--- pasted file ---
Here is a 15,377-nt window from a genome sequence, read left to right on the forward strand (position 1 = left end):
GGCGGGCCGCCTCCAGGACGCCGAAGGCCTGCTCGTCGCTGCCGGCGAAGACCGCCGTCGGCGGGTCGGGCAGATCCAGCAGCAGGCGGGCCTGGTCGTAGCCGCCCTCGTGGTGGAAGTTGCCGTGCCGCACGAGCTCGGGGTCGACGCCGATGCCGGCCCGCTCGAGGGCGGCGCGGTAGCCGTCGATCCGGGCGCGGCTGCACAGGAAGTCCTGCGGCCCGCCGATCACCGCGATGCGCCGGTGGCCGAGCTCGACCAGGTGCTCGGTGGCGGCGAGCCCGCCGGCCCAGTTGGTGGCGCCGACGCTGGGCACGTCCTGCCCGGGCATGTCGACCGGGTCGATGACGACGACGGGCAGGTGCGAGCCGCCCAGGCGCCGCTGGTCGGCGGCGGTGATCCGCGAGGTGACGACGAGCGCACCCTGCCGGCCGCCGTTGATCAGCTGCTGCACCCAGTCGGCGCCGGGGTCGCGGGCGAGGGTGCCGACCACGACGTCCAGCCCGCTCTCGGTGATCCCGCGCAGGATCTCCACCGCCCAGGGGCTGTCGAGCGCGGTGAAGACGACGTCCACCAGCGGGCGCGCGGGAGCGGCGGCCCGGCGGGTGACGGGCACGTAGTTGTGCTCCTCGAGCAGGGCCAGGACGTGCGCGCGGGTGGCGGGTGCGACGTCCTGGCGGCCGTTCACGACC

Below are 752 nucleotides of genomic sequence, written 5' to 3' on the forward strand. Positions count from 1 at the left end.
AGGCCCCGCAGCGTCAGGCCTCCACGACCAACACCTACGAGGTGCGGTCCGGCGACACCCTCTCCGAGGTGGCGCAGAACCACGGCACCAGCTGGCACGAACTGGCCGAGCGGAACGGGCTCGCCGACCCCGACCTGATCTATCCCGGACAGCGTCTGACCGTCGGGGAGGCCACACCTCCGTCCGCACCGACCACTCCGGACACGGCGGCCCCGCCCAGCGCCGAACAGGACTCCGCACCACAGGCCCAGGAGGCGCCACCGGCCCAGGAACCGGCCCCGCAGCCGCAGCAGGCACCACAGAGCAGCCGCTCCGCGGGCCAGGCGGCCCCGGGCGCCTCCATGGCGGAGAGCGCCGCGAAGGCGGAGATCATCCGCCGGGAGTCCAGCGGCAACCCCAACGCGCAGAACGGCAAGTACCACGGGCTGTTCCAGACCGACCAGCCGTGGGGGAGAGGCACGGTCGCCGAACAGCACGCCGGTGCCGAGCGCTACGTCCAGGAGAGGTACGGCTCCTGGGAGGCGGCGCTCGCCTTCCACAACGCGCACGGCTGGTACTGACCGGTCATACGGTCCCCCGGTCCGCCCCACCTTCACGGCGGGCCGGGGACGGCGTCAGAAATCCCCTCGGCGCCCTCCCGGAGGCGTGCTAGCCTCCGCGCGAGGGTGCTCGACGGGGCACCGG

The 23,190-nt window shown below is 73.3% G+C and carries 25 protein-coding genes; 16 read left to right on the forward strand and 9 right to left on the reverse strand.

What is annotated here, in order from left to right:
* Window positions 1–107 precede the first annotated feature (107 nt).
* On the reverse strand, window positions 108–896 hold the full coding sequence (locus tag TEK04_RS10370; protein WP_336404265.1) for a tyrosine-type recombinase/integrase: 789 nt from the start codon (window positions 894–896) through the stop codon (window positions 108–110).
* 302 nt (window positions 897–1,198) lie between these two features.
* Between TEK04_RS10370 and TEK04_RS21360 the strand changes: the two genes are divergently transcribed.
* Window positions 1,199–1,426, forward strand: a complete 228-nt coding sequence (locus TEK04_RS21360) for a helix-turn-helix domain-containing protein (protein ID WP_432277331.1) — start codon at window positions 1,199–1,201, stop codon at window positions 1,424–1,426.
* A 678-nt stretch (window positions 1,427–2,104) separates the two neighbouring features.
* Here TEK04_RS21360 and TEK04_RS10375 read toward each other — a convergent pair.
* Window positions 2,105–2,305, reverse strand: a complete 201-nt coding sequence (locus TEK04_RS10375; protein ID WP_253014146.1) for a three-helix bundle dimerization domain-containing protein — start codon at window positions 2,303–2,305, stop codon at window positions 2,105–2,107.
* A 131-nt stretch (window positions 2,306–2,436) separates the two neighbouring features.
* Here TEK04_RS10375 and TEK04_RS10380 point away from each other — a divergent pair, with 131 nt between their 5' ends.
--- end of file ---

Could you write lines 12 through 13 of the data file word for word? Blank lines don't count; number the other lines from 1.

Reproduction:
* A 678-nt stretch (window positions 1,427–2,104) separates the two neighbouring features.
* Here TEK04_RS21360 and TEK04_RS10375 read toward each other — a convergent pair.